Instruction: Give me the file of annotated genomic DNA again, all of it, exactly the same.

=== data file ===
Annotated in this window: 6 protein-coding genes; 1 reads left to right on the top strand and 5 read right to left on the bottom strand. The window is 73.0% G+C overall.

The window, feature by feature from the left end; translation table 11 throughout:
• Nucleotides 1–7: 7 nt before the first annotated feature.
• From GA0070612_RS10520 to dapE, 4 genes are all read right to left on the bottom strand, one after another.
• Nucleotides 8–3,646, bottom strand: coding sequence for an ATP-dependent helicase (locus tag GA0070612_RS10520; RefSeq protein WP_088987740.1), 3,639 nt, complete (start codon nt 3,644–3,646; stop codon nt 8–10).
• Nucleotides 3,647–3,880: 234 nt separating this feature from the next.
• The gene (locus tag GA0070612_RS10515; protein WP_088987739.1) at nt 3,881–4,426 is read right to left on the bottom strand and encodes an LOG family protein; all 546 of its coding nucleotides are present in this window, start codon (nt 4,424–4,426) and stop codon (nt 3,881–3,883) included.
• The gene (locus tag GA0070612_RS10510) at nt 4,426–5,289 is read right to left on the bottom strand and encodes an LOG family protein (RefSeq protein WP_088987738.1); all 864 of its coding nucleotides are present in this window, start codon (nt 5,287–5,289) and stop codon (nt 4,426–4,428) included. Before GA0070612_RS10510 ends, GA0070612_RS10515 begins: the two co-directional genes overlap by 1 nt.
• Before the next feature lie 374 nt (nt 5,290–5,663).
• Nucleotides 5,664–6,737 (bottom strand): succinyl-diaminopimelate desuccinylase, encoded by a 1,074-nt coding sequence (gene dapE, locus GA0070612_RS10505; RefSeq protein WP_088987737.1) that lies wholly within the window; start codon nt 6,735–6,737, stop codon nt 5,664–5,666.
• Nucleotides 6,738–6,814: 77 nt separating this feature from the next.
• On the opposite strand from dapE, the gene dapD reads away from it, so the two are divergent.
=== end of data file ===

Annotated in this window: 6 protein-coding genes; 1 reads left to right on the top strand and 5 read right to left on the bottom strand. The window is 73.0% G+C overall.

The window, feature by feature from the left end; translation table 11 throughout:
• Nucleotides 1–7: 7 nt before the first annotated feature.
• From GA0070612_RS10520 to dapE, 4 genes are all read right to left on the bottom strand, one after another.
• Nucleotides 8–3,646, bottom strand: coding sequence for an ATP-dependent helicase (locus tag GA0070612_RS10520; RefSeq protein WP_088987740.1), 3,639 nt, complete (start codon nt 3,644–3,646; stop codon nt 8–10).
• Nucleotides 3,647–3,880: 234 nt separating this feature from the next.
• The gene (locus tag GA0070612_RS10515; protein WP_088987739.1) at nt 3,881–4,426 is read right to left on the bottom strand and encodes an LOG family protein; all 546 of its coding nucleotides are present in this window, start codon (nt 4,424–4,426) and stop codon (nt 3,881–3,883) included.
• The gene (locus tag GA0070612_RS10510) at nt 4,426–5,289 is read right to left on the bottom strand and encodes an LOG family protein (RefSeq protein WP_088987738.1); all 864 of its coding nucleotides are present in this window, start codon (nt 5,287–5,289) and stop codon (nt 4,426–4,428) included. Before GA0070612_RS10510 ends, GA0070612_RS10515 begins: the two co-directional genes overlap by 1 nt.
• Before the next feature lie 374 nt (nt 5,290–5,663).
• Nucleotides 5,664–6,737 (bottom strand): succinyl-diaminopimelate desuccinylase, encoded by a 1,074-nt coding sequence (gene dapE, locus GA0070612_RS10505; RefSeq protein WP_088987737.1) that lies wholly within the window; start codon nt 6,735–6,737, stop codon nt 5,664–5,666.
• Nucleotides 6,738–6,814: 77 nt separating this feature from the next.
• On the opposite strand from dapE, the gene dapD reads away from it, so the two are divergent.